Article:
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  • S.M. Ryan

Creating a System to Support My Writing Habit

I've created a writing system that supports my daily writing habit so I'm always making the most of my writing time.


Building a writing habit helps us to be more consistent with our writing, develop our skills as writers, and overall it's meant to help us reach our goals.


Most importantly -- at least in my opinion - is that having a healthy writing habit enables us to sit down and do the work on the days when it's hardest to write and inspiration and motivation fail to show up and offer support.


Over this last year that shall not be named, I built up a daily writing habit that had me getting my ass into my desk chair every day but I admit that some days I wasn't in the headspace to write even though I wanted to and I'd find myself clicking through all the things I was working on waiting for something to speak to my writing energy enough to get the words out.


This is a system that worked but it also meant that my allocated writing time stretched from thirty minutes to over two hours because I'd spend most of the time I should have been actively writing, trying to find my focus instead.


As someone who has set a lot of writing goals for the year that I'm excited to cross off of the list, I knew I had to take everything I learned in building my daily writing habit and create a system to support the habit so I wouldn't be losing time every time I sat down to write and it'd enable me to cross more things off of my goal list a lot faster.


I had my daily writing habit down - for the most part- and now I'm focused on building on that foundation so I can continue to improve as a writer.


The biggest part of my self-support system is simply having a series of small triggers -- or steps really -- in place that help me to get into the writing frame of mind for whatever it is I'm working on that day and maximize my writing time.


When I started building my writing habit, I allowed myself to still indulge my writing wild side by simply working on whatever project spoke to me that day for my allotted time and let that be the mark of my writing success for the day -- I got some words in and that was all that mattered.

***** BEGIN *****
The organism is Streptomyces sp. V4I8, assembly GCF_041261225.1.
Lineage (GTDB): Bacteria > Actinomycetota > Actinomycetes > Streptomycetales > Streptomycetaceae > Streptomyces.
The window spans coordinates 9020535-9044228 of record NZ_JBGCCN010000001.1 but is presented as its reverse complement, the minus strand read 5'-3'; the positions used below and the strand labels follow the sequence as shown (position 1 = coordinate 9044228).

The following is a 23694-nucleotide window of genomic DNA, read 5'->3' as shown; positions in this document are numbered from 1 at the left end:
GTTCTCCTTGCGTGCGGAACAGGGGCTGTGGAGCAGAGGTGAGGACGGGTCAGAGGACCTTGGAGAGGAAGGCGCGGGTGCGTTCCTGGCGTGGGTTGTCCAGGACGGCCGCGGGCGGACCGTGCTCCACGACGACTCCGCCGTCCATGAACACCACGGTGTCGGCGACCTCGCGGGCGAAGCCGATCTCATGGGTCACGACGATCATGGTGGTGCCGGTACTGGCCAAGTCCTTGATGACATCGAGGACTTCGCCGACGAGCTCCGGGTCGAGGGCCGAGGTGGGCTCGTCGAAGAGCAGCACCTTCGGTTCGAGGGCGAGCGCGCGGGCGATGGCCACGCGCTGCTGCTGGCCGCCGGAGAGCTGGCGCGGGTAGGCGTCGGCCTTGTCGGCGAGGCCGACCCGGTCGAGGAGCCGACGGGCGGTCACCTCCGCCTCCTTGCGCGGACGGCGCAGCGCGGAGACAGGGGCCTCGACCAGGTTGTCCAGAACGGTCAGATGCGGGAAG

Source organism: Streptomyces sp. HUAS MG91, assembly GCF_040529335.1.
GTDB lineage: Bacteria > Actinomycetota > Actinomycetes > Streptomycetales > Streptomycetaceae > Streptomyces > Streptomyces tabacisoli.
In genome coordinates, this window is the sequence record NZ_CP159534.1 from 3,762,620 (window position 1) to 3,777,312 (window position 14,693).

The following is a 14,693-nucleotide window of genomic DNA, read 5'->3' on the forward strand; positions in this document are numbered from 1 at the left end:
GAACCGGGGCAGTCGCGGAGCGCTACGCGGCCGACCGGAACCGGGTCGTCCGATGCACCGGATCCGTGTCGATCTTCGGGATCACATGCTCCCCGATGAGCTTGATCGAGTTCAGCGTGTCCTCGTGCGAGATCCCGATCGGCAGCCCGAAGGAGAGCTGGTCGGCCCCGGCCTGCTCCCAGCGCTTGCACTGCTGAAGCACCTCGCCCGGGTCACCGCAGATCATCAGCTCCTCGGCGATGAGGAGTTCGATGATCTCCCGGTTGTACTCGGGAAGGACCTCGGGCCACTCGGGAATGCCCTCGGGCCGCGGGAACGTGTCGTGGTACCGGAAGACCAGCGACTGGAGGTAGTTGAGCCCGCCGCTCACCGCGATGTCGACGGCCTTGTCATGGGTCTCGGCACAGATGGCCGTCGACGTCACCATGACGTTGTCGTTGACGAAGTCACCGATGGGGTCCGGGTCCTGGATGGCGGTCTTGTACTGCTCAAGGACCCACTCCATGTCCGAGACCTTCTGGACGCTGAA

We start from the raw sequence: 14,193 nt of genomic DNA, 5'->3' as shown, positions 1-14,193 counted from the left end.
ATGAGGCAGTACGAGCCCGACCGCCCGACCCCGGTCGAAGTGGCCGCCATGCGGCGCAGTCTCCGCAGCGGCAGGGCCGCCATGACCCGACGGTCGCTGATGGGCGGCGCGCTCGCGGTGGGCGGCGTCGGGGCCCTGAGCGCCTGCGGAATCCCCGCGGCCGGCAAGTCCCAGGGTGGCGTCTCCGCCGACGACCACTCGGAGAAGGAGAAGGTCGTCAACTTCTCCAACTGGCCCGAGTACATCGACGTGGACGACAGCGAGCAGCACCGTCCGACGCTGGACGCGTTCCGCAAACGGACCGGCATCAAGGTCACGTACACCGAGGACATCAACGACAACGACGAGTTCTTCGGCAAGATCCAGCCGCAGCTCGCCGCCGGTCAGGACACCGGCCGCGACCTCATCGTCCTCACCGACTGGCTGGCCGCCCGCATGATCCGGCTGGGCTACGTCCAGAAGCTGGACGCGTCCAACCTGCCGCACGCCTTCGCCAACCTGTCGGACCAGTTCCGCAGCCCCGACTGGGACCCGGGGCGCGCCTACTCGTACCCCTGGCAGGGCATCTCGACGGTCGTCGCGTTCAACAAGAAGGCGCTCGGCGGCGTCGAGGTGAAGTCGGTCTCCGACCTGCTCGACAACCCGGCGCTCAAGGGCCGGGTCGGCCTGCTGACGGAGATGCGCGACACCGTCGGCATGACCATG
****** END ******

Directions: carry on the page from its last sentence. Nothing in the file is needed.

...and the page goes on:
That's not to say this isn't enough to build a habit off of, it is, but I wanted more.


As I set more writing goals, I realized that floating from project to project without any sort of plan or deadline meant that I wasn't going to get any single project finished in a decent amount of time and it wasn't sustainable if I wanted to share my work in different ways and more frequently.


Step 1 - Pre-plan the sessions

It took a little bit of time and some reflecting for me to see where and why I was losing time during my writing sessions - simply put I wasn't as focused as I thought I was.


Yes, some days it was as simple as sitting down, opening up Scrivener or MS Word and going for it but some days I spent the time I should have been writing, just flipping through my various projects and noting what needed to be done or added or edited, or whatever.


The point is, I wasn't actually writing -- I was working around my writing.


So to keep from losing time during my daily writing sessions trying to figure out what I felt like working on that day, I started taking one day out of my week to pre-plan what projects I would focus on throughout the rest of the week and set my goal for each writing session ahead of time.


Using my weekly planning page, I'd lay out my deadlines for each project and work backward based on what I know I can produce within a writing session and what I knew had to be done to hit that deadline.